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February ended with an underwhelming trip to Pizza Express. March soon cheered things up with the arrival of the next craft beer selection box. All of these (except for the Double Chin) have now been sampled.

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There was a special birthday trip up The Shard for a lovely afternoon tea, and then another Leicester trip saw another visit to The Lansdowne, and then there were two consecutive trips to The Needle & Pin. First up we held a “halfway between birthdays event” with some friends, and the following night saw the first Belgian beer night, which was brilliant. Sean handed over the reins for this one to the N&P’s resident Belgian beer expert Iain, who was to guide us through the landscape of Belgian brewing past and present.

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We took a journey through some delicious Belgian beers, with a brief stop for some hot and salty fries and mayonnaise.

There are still several outstanding posts for April, and it didn’t start brilliantly with “labelgate” at The Field Head. Things soon improved with our trip to York, which got off to a great start at the York Tap:-

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and saw visits to the Pavement Vaults, Walmgate Ale House, BrewDog, the Brew York 1st birthday party and a few more. The rest of April was dominated by our trip to Hope, and there are lots of posts from that trip still to write up, although Beer District in Buxton was just one of the many highlights:-

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There are also a few May posts to catch up with, but that has already brought us up to 600. As with all milestone posts, a quick stats peek shows new visitors from Romania, Puerto Rico and Taiwan, as well as plenty from the commonwealth as usual. There are another 33 posts still in draft, so I’ll be tapping away at this keyboard for a while yet 🙂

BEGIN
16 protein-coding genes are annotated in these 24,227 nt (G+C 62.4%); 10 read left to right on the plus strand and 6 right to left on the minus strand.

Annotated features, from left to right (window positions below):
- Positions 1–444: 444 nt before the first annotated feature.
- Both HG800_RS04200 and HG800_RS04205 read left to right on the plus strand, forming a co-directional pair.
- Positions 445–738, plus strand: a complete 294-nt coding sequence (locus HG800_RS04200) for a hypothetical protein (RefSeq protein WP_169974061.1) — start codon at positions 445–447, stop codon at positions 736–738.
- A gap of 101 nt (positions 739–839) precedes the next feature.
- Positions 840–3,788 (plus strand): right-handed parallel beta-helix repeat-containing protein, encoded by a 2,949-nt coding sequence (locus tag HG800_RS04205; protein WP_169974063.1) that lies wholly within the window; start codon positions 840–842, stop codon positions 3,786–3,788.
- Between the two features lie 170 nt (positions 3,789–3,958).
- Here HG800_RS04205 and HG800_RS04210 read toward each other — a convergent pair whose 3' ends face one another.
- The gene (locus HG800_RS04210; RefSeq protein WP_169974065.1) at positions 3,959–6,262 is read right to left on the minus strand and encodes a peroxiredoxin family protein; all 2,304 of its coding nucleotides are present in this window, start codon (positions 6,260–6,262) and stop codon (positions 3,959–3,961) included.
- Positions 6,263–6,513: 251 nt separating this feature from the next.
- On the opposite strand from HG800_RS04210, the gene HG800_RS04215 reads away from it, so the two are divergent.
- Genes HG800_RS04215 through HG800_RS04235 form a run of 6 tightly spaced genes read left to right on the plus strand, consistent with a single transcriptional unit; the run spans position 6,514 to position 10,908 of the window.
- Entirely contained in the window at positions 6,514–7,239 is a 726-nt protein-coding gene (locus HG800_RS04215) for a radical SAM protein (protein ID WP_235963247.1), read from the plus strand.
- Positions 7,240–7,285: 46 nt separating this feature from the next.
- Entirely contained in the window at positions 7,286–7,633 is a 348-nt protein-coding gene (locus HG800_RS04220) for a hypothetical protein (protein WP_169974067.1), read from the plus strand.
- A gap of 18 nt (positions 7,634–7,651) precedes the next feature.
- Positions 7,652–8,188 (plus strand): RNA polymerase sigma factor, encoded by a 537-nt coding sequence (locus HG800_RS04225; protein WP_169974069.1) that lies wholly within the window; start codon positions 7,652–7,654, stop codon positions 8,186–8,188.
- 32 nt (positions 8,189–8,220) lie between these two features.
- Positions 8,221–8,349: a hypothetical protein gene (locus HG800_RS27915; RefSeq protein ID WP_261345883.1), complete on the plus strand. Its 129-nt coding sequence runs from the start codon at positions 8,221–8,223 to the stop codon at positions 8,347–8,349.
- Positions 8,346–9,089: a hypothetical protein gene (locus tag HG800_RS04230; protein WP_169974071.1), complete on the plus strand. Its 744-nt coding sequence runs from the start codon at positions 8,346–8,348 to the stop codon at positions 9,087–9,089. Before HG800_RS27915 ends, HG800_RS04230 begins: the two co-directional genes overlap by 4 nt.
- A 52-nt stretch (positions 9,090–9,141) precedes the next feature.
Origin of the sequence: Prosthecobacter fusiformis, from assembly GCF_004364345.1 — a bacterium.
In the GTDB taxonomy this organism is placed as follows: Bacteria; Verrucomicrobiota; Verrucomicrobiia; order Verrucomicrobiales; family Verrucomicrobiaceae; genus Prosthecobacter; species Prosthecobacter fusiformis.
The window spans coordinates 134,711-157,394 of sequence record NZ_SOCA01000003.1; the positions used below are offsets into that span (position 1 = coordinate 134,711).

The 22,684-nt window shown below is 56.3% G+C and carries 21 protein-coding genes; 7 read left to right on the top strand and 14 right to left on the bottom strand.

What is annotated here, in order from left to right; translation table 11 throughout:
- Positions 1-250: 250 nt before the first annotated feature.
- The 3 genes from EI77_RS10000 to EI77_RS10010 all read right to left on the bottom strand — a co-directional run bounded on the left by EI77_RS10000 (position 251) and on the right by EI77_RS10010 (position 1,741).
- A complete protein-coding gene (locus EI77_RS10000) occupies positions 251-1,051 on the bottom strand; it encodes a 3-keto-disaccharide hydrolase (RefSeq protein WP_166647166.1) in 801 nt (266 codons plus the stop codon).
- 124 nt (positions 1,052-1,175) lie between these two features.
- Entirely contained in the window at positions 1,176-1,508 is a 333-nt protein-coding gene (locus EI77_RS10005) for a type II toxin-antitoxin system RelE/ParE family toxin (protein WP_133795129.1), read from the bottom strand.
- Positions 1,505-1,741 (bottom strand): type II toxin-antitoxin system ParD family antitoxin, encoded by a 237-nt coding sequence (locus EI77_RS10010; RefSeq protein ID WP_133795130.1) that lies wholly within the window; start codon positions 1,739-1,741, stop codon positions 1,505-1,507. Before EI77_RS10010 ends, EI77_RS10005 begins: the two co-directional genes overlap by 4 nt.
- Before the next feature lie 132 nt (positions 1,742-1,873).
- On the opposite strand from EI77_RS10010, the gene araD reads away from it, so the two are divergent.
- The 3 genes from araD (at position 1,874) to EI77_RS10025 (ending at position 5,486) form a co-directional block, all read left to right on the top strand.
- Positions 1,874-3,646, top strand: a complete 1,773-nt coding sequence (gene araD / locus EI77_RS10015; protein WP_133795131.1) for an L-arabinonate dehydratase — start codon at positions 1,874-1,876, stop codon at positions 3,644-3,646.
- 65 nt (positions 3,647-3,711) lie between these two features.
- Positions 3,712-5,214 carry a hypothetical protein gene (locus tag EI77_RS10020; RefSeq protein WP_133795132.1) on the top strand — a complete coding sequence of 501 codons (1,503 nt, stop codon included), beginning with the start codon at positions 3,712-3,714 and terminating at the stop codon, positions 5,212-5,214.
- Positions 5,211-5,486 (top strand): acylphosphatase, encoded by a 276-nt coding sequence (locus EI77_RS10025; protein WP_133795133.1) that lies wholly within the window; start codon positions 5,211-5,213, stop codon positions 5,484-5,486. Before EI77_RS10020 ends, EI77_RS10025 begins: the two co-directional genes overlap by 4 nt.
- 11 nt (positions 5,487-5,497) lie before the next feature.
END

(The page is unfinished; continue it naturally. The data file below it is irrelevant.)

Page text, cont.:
The Tea Junction, Hulme End, May 2017

The Tea Junction at Hulme End opened in 2009 after much controversy over the costs of refurbishing the former railway shed, even though the railway that it served closed in 1934!

We first came across it in 2013 when we were camping just a few hundred yards away. It’s the perfect place for some food and drink at the start or end of your journey up or down the Manifold Way, which runs along the old railway bed from Hulme End to Waterhouses (near Leek). If you start at Waterhouses, then it’s perfectly placed in the middle of your “there and back” route.

There’s the usual selection of hot drinks including several teas, various soft drinks and plenty of home made cakes to accompany them. Savoury options too, including soup, Staffordshire oatcakes and sandwiches.